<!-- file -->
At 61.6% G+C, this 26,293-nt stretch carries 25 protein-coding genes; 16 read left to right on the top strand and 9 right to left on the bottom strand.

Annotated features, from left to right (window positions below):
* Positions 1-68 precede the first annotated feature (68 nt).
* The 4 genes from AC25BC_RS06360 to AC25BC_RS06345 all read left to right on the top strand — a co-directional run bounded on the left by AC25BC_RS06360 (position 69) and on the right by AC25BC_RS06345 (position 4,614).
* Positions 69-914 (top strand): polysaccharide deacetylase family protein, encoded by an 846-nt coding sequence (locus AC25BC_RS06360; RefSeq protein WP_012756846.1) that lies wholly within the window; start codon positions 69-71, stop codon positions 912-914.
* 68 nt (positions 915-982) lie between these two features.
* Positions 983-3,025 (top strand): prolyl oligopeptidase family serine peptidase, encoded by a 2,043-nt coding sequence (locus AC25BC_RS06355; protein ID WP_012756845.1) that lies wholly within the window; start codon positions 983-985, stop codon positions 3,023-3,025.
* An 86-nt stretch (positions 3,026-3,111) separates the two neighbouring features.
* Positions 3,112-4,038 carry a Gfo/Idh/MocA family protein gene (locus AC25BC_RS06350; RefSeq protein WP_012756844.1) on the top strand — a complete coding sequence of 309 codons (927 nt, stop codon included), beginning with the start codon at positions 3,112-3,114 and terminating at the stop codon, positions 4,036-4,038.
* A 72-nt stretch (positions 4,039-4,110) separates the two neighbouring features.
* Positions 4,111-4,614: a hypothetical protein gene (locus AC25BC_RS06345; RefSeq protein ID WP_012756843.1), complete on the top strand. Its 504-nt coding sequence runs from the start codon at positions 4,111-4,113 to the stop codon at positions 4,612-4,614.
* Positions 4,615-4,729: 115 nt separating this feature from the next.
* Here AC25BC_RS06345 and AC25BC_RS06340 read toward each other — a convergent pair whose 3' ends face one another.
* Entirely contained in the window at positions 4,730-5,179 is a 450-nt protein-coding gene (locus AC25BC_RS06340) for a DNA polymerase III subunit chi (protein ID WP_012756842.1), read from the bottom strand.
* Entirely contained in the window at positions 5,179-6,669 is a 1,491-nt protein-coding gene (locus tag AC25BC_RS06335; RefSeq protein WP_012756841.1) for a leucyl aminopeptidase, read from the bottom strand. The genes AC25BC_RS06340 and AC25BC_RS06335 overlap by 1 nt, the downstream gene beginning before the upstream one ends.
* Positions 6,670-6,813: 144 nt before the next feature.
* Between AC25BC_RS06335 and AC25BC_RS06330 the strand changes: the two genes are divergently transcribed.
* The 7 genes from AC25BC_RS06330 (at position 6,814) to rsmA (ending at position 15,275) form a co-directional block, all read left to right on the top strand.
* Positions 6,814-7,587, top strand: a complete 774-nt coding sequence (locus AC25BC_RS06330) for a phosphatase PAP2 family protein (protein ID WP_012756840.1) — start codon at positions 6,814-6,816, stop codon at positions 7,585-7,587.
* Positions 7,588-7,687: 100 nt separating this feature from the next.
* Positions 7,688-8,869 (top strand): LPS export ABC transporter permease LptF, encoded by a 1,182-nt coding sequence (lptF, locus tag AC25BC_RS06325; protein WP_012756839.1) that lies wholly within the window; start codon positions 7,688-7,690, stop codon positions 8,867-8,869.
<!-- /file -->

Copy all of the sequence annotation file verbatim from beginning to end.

At 61.6% G+C, this 26,293-nt stretch carries 25 protein-coding genes; 16 read left to right on the top strand and 9 right to left on the bottom strand.

Annotated features, from left to right (window positions below):
* Positions 1-68 precede the first annotated feature (68 nt).
* The 4 genes from AC25BC_RS06360 to AC25BC_RS06345 all read left to right on the top strand — a co-directional run bounded on the left by AC25BC_RS06360 (position 69) and on the right by AC25BC_RS06345 (position 4,614).
* Positions 69-914 (top strand): polysaccharide deacetylase family protein, encoded by an 846-nt coding sequence (locus AC25BC_RS06360; RefSeq protein WP_012756846.1) that lies wholly within the window; start codon positions 69-71, stop codon positions 912-914.
* 68 nt (positions 915-982) lie between these two features.
* Positions 983-3,025 (top strand): prolyl oligopeptidase family serine peptidase, encoded by a 2,043-nt coding sequence (locus AC25BC_RS06355; protein ID WP_012756845.1) that lies wholly within the window; start codon positions 983-985, stop codon positions 3,023-3,025.
* An 86-nt stretch (positions 3,026-3,111) separates the two neighbouring features.
* Positions 3,112-4,038 carry a Gfo/Idh/MocA family protein gene (locus AC25BC_RS06350; RefSeq protein WP_012756844.1) on the top strand — a complete coding sequence of 309 codons (927 nt, stop codon included), beginning with the start codon at positions 3,112-3,114 and terminating at the stop codon, positions 4,036-4,038.
* A 72-nt stretch (positions 4,039-4,110) separates the two neighbouring features.
* Positions 4,111-4,614: a hypothetical protein gene (locus AC25BC_RS06345; RefSeq protein ID WP_012756843.1), complete on the top strand. Its 504-nt coding sequence runs from the start codon at positions 4,111-4,113 to the stop codon at positions 4,612-4,614.
* Positions 4,615-4,729: 115 nt separating this feature from the next.
* Here AC25BC_RS06345 and AC25BC_RS06340 read toward each other — a convergent pair whose 3' ends face one another.
* Entirely contained in the window at positions 4,730-5,179 is a 450-nt protein-coding gene (locus AC25BC_RS06340) for a DNA polymerase III subunit chi (protein ID WP_012756842.1), read from the bottom strand.
* Entirely contained in the window at positions 5,179-6,669 is a 1,491-nt protein-coding gene (locus tag AC25BC_RS06335; RefSeq protein WP_012756841.1) for a leucyl aminopeptidase, read from the bottom strand. The genes AC25BC_RS06340 and AC25BC_RS06335 overlap by 1 nt, the downstream gene beginning before the upstream one ends.
* Positions 6,670-6,813: 144 nt before the next feature.
* Between AC25BC_RS06335 and AC25BC_RS06330 the strand changes: the two genes are divergently transcribed.
* The 7 genes from AC25BC_RS06330 (at position 6,814) to rsmA (ending at position 15,275) form a co-directional block, all read left to right on the top strand.
* Positions 6,814-7,587, top strand: a complete 774-nt coding sequence (locus AC25BC_RS06330) for a phosphatase PAP2 family protein (protein ID WP_012756840.1) — start codon at positions 6,814-6,816, stop codon at positions 7,585-7,587.
* Positions 7,588-7,687: 100 nt separating this feature from the next.
* Positions 7,688-8,869 (top strand): LPS export ABC transporter permease LptF, encoded by a 1,182-nt coding sequence (lptF, locus tag AC25BC_RS06325; protein WP_012756839.1) that lies wholly within the window; start codon positions 7,688-7,690, stop codon positions 8,867-8,869.